Every Sunday, Gill delves into his archive of over 800 movie reviews and randomly selects three for your enjoyment! Here are this week’s…
I had high hopes for this movie, but sadly it seems as though Tim Burton completely bungled up any potential it may have held. The appeal of the supernatural soap opera source material is all there on screen, with an interesting cast of characters, a cool, gothic mansion backdrop, and love triangles between various creatures of the night that work, unlike the silly love triangles in Twilight. The production design is classic Burton fare, and the movie looks and sounds great, if nothing else (the soundtrack is awesome, for the most part). The problem is that apparently Burton felt the need to try and cram every plot point from the TV series into the movie…and the TV series had over 1000 episodes. This means that the movie of Dark Shadows is unfocused, and even though Johnny Depp’s Barnabas Collins is front and centre, we still get these weird little tangents that try to pay tribute to the plotlines of all the side characters. The result is that none of these tangental plots feel like they were set up, and none of them end in a satisfying fashion. I honestly couldn’t tell you what the central plot of the movie is – there are just too many characters and subplots, and because the movie ends up being oversaturated in them, it’s difficult if not impossible to get invested. It’s a shame, because this could have been the perfect anti-Twilight supernatural soap opera movie. Instead, it’s a mess. It’s not terrible, but it fails to leave a lasting impression. And the Alice Cooper cameo comes from a bit too far out of left field to be enjoyable.
2.5 out of 5
City of Ember
I really want to like this movie more than I actually do. I’ve watched City of Ember twice now, both times wanting to get really invested in it, but both times I only found myself half-interested. The premise is a neat one – the last human city to survivor a long-since-past apocalypse is hidden deep underground. A mysterious box, handed from city mayor to city mayor over a period of centuries is discovered, and seems to hold the key to finding the path out of the city of Ember and into the world above. I enjoy a lot of things about City of Ember. The cast is great, with Saorsie Ronan playing the intrepid Lina Mayfleet, and the supporting cast consisting of Bill Murray, Tim Robbins, and Martin Landau all give solid performances. The steampipe underground city looks terrific, and the production design is a joy to look at. I guess if the film had one major flaw that kept me from loving it as much as I want to, it’s that the story is very A-to-B. We’re given a great setup at the beginning of the film, but we know instantly where it’s going. SPOILER ALERT: our heroes are going to escape the city of Ember and make it to the world above. But then, this is based on a young adult novel, so I guess I shouldn’t have expected too much complexity. I wish there was a bit more nuance, a bit more subtext, and maybe a bit more social commentary, but overall, City of Ember is an enjoyable family film that may never live up to its potential, but is good for a watch with a young audience.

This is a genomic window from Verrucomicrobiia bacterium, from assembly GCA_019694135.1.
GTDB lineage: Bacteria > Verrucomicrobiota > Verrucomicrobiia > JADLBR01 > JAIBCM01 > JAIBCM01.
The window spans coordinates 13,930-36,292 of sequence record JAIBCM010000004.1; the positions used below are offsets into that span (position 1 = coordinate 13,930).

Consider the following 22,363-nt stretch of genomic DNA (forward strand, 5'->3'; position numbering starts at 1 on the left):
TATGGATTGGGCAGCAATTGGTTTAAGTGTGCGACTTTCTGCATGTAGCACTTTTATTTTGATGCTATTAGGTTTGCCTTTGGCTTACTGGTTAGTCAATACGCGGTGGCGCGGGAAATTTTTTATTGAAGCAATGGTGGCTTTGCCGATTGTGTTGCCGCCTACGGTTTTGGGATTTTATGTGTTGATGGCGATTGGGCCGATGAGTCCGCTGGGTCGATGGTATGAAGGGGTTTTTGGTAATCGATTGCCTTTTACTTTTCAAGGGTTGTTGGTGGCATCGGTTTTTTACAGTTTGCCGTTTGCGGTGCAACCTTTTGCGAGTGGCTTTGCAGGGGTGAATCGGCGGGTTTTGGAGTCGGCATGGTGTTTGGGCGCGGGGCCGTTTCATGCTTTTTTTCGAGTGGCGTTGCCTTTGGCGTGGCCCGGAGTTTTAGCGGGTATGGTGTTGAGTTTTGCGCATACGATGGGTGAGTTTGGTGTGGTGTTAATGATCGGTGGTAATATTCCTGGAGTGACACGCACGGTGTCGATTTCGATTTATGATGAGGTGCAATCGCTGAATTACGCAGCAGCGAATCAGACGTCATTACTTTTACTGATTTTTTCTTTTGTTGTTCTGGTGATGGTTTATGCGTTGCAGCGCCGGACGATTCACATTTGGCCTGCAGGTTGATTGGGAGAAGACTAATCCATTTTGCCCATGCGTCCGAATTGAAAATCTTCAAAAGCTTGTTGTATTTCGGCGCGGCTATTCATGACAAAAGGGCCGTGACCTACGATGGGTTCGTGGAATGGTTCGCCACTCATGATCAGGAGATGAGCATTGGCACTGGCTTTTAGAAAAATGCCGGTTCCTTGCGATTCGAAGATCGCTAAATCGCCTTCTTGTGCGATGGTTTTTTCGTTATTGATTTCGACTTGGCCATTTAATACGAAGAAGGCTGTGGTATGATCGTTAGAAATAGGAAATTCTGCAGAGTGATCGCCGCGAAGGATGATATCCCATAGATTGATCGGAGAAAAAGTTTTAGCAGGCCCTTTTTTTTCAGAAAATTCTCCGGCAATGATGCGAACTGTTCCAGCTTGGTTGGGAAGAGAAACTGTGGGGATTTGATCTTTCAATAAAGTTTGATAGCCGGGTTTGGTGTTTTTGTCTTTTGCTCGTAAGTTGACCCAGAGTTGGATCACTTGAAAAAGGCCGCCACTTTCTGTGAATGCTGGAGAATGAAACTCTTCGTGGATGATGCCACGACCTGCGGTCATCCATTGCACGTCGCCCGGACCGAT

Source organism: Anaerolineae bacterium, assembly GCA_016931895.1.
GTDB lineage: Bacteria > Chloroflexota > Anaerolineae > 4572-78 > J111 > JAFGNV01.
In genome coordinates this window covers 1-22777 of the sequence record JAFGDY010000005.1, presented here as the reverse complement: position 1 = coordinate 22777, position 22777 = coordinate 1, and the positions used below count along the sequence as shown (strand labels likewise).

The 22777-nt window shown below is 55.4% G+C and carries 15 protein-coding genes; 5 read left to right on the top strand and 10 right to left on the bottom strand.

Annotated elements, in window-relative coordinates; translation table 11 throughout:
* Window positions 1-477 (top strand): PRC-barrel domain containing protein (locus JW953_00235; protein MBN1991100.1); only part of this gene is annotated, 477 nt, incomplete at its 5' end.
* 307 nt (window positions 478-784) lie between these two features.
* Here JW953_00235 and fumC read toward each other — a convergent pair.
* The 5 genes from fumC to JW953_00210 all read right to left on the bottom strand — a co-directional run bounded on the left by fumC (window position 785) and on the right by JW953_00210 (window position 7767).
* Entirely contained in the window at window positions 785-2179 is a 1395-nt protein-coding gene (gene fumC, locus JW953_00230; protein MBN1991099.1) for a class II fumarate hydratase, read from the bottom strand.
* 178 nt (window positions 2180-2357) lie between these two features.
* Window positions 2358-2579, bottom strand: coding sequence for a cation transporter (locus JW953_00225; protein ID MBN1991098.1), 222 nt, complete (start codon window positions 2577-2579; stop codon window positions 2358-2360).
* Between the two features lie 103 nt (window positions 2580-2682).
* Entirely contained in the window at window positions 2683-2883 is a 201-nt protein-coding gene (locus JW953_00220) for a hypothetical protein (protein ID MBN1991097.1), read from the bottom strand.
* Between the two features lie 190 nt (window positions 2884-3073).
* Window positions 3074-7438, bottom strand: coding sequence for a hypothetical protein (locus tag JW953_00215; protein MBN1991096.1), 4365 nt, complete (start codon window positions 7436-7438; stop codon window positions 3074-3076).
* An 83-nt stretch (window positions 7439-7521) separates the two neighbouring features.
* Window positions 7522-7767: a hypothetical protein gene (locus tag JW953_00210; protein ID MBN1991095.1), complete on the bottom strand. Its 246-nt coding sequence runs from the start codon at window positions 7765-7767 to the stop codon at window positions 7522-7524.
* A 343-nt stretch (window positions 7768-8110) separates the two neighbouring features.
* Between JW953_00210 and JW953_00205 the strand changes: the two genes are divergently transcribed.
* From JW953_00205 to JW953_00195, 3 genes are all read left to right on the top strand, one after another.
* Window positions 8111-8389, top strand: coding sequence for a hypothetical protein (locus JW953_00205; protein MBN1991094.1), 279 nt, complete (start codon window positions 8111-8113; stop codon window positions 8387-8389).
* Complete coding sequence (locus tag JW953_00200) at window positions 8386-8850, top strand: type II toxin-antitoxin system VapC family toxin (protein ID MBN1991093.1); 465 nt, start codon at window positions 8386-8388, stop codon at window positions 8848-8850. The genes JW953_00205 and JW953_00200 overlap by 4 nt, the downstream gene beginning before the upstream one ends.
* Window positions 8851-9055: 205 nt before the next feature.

3 out of 5
A highly underrated and overlooked psychological horror film, Below is a ghost story set on board a World War 2 submarine whose crew share a horrible secret. Co-written by Darren Aronofsky, starring Bruce Greenwood, Olivia Williams, Zach Galifianakis (in an odd early role), and a cast of character actors that will make your jaw drop, this is exactly the kind of ghost movie that I love. It’s tense, it’s claustrophobic, and it leaves you wondering if there ever really was a ghost or if it was all in the minds of the characters. If you enjoyed the style of psychological horror that Aronofsky brought to Black Swan, then I highly recommend looking into Below. I still can’t believe how few people know about this movie.
4 out of 5
See you next Sunday for three more thrilling short reviews!